Barry Kohler, a young Nazi hunter, tracks down a group of former SS officers meeting in Paraguay in the late 1970s. The Nazis, led by Dr Mengele, are planning something. Old Nazi hunter, Ezra Lieberman, is at first uninterested in Kohler's findings. But when he is told something of their plan, he is eager to find out more. Lieberman visits several homes in Europe and the U.S. in order to uncover the Nazi plot. It is at one of these houses he notices something strange, which turns out to be a horrible discovery.Written by
Jeremy Black received an "introducing" credit. He never starred in another movie, but has had a long theatrical career. See more »
When Dr. Mengele attacks Munt at the Ball they both are rolling and fighting on a table full of food and pastries. Minutes later as Mengele attends Munt's wounds his clothes are impeccable. See more »
Dr. Josef Mengele:
You are born of the noblest blood in the world. You have it within you to fulfill ambitions one thousand times greater than those at which you presently dream, and you shall fulfill them, Bobby. You shall. You are the living duplicate of the greatest man in history.
[raising his hand in a heil motion]
Dr. Josef Mengele:
Oh man, you're weird.
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The 20th Century Fox logo is in black and white. See more »
A somewhat shorter version has been (still is?) available on video in the UK, Sweden and Denmark where all scenes related to a necklace found by Mengele in his old South American hospital have been removed. This meant that the film ended with Liebermann in the hospital bed burning the list of the boys remaining to be found. Perhaps a somewhat more optimistic ending than the original showing Bobby Wheelock in possesion of the necklace and developing pictures of the wounded Mengele and Lieberman. See more »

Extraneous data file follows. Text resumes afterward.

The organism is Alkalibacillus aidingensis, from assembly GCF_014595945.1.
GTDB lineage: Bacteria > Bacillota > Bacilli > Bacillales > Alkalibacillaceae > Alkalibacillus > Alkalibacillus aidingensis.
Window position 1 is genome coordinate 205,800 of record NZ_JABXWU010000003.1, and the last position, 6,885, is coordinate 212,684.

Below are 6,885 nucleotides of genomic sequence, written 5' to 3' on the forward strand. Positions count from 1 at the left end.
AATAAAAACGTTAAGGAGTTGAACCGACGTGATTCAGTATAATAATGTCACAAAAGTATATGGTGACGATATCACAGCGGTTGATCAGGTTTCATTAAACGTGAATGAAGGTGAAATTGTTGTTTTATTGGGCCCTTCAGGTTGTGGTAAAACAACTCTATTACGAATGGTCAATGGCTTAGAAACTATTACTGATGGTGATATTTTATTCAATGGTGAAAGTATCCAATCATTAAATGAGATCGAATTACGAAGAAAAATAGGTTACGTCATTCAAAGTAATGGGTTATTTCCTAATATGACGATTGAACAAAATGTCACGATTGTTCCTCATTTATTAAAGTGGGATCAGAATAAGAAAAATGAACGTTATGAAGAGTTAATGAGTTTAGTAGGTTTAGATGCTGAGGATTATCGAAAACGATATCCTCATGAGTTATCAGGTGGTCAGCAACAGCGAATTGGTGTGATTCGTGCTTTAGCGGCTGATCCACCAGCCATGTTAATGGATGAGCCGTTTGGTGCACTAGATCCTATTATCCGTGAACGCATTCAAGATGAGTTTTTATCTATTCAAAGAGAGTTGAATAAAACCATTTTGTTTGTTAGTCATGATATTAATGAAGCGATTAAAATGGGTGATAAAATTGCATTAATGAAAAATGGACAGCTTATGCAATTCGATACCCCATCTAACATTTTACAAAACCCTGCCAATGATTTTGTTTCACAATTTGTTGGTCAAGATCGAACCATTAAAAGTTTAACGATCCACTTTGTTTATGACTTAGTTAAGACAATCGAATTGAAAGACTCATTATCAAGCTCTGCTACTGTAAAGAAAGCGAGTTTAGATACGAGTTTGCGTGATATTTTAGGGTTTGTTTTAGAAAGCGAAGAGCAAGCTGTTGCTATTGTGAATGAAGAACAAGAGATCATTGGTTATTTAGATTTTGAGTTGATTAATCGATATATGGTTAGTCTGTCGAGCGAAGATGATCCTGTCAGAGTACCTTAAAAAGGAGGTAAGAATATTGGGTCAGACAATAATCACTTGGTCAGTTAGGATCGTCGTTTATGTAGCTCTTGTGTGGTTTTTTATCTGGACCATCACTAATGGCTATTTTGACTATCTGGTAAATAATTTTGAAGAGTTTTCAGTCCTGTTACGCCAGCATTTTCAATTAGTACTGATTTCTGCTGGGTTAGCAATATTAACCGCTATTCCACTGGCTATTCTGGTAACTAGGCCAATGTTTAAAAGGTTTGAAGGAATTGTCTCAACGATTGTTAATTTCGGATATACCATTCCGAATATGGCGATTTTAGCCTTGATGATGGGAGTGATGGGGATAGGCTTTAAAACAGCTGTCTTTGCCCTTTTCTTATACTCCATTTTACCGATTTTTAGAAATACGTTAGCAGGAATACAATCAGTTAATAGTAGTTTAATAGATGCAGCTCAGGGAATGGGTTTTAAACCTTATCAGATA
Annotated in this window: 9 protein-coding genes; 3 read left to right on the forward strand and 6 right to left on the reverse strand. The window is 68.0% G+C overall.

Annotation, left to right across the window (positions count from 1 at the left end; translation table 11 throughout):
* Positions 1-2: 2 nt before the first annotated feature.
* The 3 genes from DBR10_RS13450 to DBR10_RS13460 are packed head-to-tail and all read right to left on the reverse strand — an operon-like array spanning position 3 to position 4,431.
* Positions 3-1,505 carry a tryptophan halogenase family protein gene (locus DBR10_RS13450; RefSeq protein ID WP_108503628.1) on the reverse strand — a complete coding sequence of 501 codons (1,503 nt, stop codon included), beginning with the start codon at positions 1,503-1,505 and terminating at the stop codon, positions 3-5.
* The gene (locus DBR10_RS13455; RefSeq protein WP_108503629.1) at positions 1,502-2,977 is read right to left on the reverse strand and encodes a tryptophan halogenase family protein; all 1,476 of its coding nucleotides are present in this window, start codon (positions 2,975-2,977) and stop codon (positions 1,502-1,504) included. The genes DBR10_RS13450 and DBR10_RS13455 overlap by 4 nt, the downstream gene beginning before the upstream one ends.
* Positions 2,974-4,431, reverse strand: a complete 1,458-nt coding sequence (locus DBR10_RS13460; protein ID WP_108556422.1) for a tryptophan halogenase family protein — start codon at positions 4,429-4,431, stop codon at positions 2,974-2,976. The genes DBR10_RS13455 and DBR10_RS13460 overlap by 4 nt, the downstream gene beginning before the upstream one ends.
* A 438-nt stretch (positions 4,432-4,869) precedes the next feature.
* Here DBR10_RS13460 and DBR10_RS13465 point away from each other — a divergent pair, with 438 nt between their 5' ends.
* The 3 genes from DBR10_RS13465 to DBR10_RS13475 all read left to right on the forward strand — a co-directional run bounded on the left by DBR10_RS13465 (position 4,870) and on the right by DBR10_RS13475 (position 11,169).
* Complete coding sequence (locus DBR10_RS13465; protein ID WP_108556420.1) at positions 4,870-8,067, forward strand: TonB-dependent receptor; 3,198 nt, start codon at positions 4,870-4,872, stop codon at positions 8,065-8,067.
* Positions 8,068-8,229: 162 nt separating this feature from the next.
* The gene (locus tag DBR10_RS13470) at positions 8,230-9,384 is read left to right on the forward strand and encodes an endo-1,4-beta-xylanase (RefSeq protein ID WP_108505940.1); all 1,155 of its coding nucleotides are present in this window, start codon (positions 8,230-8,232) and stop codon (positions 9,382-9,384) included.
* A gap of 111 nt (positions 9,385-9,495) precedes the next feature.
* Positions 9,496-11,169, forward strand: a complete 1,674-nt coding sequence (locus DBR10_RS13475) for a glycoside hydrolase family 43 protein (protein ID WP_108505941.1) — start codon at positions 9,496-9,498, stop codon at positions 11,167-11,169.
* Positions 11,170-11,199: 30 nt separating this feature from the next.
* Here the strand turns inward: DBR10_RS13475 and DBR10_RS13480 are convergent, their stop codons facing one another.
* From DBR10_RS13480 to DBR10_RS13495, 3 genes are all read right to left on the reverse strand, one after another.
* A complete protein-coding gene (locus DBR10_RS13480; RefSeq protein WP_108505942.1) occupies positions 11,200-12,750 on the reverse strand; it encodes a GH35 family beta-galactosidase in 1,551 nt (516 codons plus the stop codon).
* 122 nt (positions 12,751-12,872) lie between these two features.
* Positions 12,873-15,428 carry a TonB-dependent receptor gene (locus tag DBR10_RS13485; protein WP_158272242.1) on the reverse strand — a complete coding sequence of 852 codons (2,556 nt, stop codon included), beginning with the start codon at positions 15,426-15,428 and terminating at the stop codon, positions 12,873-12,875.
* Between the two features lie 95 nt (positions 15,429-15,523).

Young Nazi-hunter Barry Kohler (Steve Guttenberg) is tracking war criminals in Paraguay when he discovers that the old Nazis seem to be plotting something big. Kohler's fears are confirmed when the Nazis' guest of honor arrives: the infamous concentration camp scientist Josef Mengele (Gregory Peck). Mengele order his followers to carry out the murders of over 90 men, all of whom are 65-year-old civil servants, none of whom are Jews.
Kohler phones his idol, Ezra Lieberman (Laurence Olivier), with a report of what he's uncovered. Lieberman has fallen on hard times and lives in a leaky apartment where he cannot pay the rent. He's spent his life following every lead about Nazi war criminals and is tired of the chase. However, when Kohler's call (and his life) are abruptly cut short, Lieberman knows he must act.
He begins to investigate the bizarre plot. Why should Mengele want to kill these men who seem entirely unconnected to each other or the war? Why 65-year-olds? Why civil servants? Sadly many of the blurbs about this movie give away the solution to this mystery and the meaning of the title, but the mystery is much more engaging if the viewer unravels it along with Lieberman.
Olivier is fantastic in his role! He always put as much effort into his roles in genre films like this one, "Marathon Man," and "Dracula" as he devoted to Shakespeare, and it shows. He is thoroughly convincing as an elderly German Jew. Gregory Peck is also magnificent; he radiates pure evil. The top-notch supporting cast includes James Mason and Denholm Elliott. (So what's Steve Guttenberg doing in this movie?)
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